This would be more or less a regular way to update an
0) The contributor reports a bug or logs in to jira.suse.com
files a partner feature request for new features.
JIRA request can still be created by TAM (Lubos) if there would be
any problem (e.g. missing access etc). User (and other openSUSE
contributors who requested JIRA access) see updates in JIRA.
That sounds like additional paperwork. Is this really needed for
each and every SR that goes towards SLE?
Disclaimer: I've seen a "nice" example of that paperwork with a
somewhat late AppArmor submission for 15.2 and might therefore be
overly sensitive. I have no idea if this was "typical" paperwork or
if I just had bad luck ;-) OTOH, earlier submissions didn't need
such paperwork - or the SLE maintainer did all the paperwork
without telling me.
As you mention here if the SLE package maintainers are aware
request and can easily justify it for SLE and would like to see it
included i'm sure we will try and find the way of including it with
the least amount of paperwork (atleast I don't like doing unnecessary
My latest experience was slightly ;-) different (the details are
probably worth a story to tell with a beer^Wglass of wine in reach) and
I'm not completely happy about the result - but maybe it was just bad
luck and/or bad timing (too close to the freeze).
And to make it clear: this is not meant as a complaint about that
maintainer - several earlier submissions were accepted without problems.
Submissions to SUSE Linux Enterprise* are a bit more
tricky due to
the project inheritance, as packages are coming from older SLE
Service Packs, respective its ":Update" projects.
That means that it won't be uncommon that the user will be
code against for an example openSUSE Leap 15.3 during the Early
phase, however, in the end, it's going to be a submission for
SUSE:SLE- 15-SP1:Update. Such submission may require additional
approval or will result in a fork in the latest Service Pack of
So I recommend all users to use "osc origin" to check where does
package come from, to avoid any surprises later on.
- in your example, what would be the correct target of the SR?
- can't that be automagically handled via OBS redirects?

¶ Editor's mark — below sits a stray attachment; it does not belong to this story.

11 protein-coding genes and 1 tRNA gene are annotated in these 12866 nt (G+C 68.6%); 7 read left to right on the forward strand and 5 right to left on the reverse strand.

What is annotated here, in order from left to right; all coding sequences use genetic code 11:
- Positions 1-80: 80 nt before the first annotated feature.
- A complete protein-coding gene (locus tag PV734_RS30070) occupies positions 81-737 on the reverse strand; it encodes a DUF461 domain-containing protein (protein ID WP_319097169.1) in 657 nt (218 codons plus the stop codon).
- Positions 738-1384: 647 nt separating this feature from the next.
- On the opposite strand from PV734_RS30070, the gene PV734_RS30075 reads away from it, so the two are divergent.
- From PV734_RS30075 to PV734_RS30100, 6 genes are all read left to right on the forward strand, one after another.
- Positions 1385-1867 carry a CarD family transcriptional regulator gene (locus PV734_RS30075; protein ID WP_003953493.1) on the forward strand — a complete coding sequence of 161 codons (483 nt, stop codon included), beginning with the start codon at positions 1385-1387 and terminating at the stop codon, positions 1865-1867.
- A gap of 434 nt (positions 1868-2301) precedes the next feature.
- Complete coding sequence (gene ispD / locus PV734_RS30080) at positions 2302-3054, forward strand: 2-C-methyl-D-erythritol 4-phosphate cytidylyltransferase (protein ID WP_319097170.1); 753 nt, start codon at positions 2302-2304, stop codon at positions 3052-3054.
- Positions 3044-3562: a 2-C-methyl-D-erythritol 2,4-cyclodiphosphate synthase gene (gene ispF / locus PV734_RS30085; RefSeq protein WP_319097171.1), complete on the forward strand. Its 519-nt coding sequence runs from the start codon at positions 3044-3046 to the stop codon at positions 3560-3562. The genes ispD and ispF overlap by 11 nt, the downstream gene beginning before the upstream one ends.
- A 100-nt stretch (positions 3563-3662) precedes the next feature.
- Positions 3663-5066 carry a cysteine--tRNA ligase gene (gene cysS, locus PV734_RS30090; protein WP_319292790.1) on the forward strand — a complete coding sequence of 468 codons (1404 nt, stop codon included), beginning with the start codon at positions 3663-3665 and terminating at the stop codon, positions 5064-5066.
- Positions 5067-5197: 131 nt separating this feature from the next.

To make this easier, here's a practical real life example, as far as I
can see dbus-1 has updated versions for SLE-12-SP3, SLE-12-SP5 and
SLE-15-SP1 but not SLE-12-SP4 or SLE-15-SP2. I don't create a new
version of the package for each release because then there would be
more places where i'd have to backport security features, this costs
time and money. Right now if I need to fix a security issue for
dbus-1 by just updating the SLE-15-SP1 package I can fix it in
SLE-15-SP1, 15-SP2 and 15-SP3, While because 15-GA-LTSS is a separate
package id have to fix that manually.
Now if you have a new dbus-1 "feature" for leap 15.3, I have two
slightly different choices A. if it seems like it fixes an issue I can
probably convince the maintenance team just to accept a fix for
SLE-15-SP1 which will also fix everything later, If its not a "fix"
but I still think its useful for older versions I can do lots of
paperwork and fill out the ECO* Lubos was talking about in that case
someone who gets paid much more then me gets to make the call on
whether it is acceptable.
If its not then we get option B. Where I need to create a new version
of the package for SLE-15-SP3 which could increase maintenance cost
especially for some packages so again that additional cost needs to
be taken into account, we might decide it is worth it for that
feature or we might need to do a new version of that package for
other reasons (if this is the case I can probably slip in minor
features with almost no paperwork). On the other hand there might be
some cases where we decide the feature (especially a minor one) isn't
worth the cost of having another version of the package and we might
choose to defer the feature until next time we actually need to
branch the package for another reason and atleast make sure its in
tumbleweed so it automagically finds its way into SLE-16.
Thanks for the explanation, it makes things more clear, and highlights
the "fun" of handling multiple releases, especially if they share the
same version of a package.
However, I still wonder if this could be somehow automagically handled
so that someone who submits for example an update for 15.2 can just do
that without doing any lookups before.
Just as an idea - maybe osc could ask something like
The package you just submitted is equal in 15.1 and 15.2. Do you
want to submit to a) 15.2 b) 15.1 c) both?
 Ask your favorite search engine for "powered by a free Atlassian
Jira open source license", and you'll get a long list, for example
Apache, Linux Foundation, MariaDB, Moodle, and it seems even Fedora
Natürlich kann ich Traktor fahren. Ich bin der geborene Traktorfahrer.
Es dürfte dir schwer fallen, jemanden zu finden, der annähernd so
perfekt Traktor fährt wie ich. Ja, ich _bin_ geradezu ein Traktor.
Wieviele Räder hat so ein Traktor eigentlich? [Ratti]